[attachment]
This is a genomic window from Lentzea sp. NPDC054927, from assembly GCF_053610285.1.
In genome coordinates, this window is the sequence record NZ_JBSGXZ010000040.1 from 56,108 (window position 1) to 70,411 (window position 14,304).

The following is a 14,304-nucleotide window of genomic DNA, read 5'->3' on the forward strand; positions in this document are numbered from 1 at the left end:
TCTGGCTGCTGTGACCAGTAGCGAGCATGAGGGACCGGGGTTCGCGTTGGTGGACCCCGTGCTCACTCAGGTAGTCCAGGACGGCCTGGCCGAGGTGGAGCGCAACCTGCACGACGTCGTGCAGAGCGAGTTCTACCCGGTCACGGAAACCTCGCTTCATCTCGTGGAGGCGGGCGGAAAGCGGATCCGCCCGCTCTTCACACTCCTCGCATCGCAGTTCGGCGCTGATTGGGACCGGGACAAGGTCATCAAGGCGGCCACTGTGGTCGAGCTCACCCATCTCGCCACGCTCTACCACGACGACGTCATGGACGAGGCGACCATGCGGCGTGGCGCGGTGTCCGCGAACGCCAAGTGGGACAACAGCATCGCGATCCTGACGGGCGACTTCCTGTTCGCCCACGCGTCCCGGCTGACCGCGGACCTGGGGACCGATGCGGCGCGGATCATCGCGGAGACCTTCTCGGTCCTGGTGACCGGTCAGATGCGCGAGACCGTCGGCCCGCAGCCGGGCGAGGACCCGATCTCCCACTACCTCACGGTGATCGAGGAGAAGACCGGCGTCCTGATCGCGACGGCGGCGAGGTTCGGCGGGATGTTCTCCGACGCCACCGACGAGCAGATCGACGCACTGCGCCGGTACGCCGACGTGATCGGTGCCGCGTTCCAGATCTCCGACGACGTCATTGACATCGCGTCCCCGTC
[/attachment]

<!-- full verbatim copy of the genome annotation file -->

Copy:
This is a genomic window from Lentzea sp. NPDC054927, from assembly GCF_053610285.1.
In genome coordinates, this window is the sequence record NZ_JBSGXZ010000040.1 from 56,108 (window position 1) to 70,411 (window position 14,304).

The following is a 14,304-nucleotide window of genomic DNA, read 5'->3' on the forward strand; positions in this document are numbered from 1 at the left end:
TCTGGCTGCTGTGACCAGTAGCGAGCATGAGGGACCGGGGTTCGCGTTGGTGGACCCCGTGCTCACTCAGGTAGTCCAGGACGGCCTGGCCGAGGTGGAGCGCAACCTGCACGACGTCGTGCAGAGCGAGTTCTACCCGGTCACGGAAACCTCGCTTCATCTCGTGGAGGCGGGCGGAAAGCGGATCCGCCCGCTCTTCACACTCCTCGCATCGCAGTTCGGCGCTGATTGGGACCGGGACAAGGTCATCAAGGCGGCCACTGTGGTCGAGCTCACCCATCTCGCCACGCTCTACCACGACGACGTCATGGACGAGGCGACCATGCGGCGTGGCGCGGTGTCCGCGAACGCCAAGTGGGACAACAGCATCGCGATCCTGACGGGCGACTTCCTGTTCGCCCACGCGTCCCGGCTGACCGCGGACCTGGGGACCGATGCGGCGCGGATCATCGCGGAGACCTTCTCGGTCCTGGTGACCGGTCAGATGCGCGAGACCGTCGGCCCGCAGCCGGGCGAGGACCCGATCTCCCACTACCTCACGGTGATCGAGGAGAAGACCGGCGTCCTGATCGCGACGGCGGCGAGGTTCGGCGGGATGTTCTCCGACGCCACCGACGAGCAGATCGACGCACTGCGCCGGTACGCCGACGTGATCGGTGCCGCGTTCCAGATCTCCGACGACGTCATTGACATCGCGTCCCCGTC